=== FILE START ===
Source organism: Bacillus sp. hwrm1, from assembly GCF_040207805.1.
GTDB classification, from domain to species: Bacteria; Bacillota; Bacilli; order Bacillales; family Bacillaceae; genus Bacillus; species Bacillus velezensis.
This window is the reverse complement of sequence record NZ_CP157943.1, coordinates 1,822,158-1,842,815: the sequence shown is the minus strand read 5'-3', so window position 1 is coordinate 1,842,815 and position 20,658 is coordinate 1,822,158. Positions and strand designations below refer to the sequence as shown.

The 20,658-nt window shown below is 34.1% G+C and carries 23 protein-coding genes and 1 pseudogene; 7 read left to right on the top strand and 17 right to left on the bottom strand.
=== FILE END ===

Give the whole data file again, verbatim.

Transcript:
Source organism: Bacillus sp. hwrm1, from assembly GCF_040207805.1.
GTDB classification, from domain to species: Bacteria; Bacillota; Bacilli; order Bacillales; family Bacillaceae; genus Bacillus; species Bacillus velezensis.
This window is the reverse complement of sequence record NZ_CP157943.1, coordinates 1,822,158-1,842,815: the sequence shown is the minus strand read 5'-3', so window position 1 is coordinate 1,842,815 and position 20,658 is coordinate 1,822,158. Positions and strand designations below refer to the sequence as shown.

The 20,658-nt window shown below is 34.1% G+C and carries 23 protein-coding genes and 1 pseudogene; 7 read left to right on the top strand and 17 right to left on the bottom strand.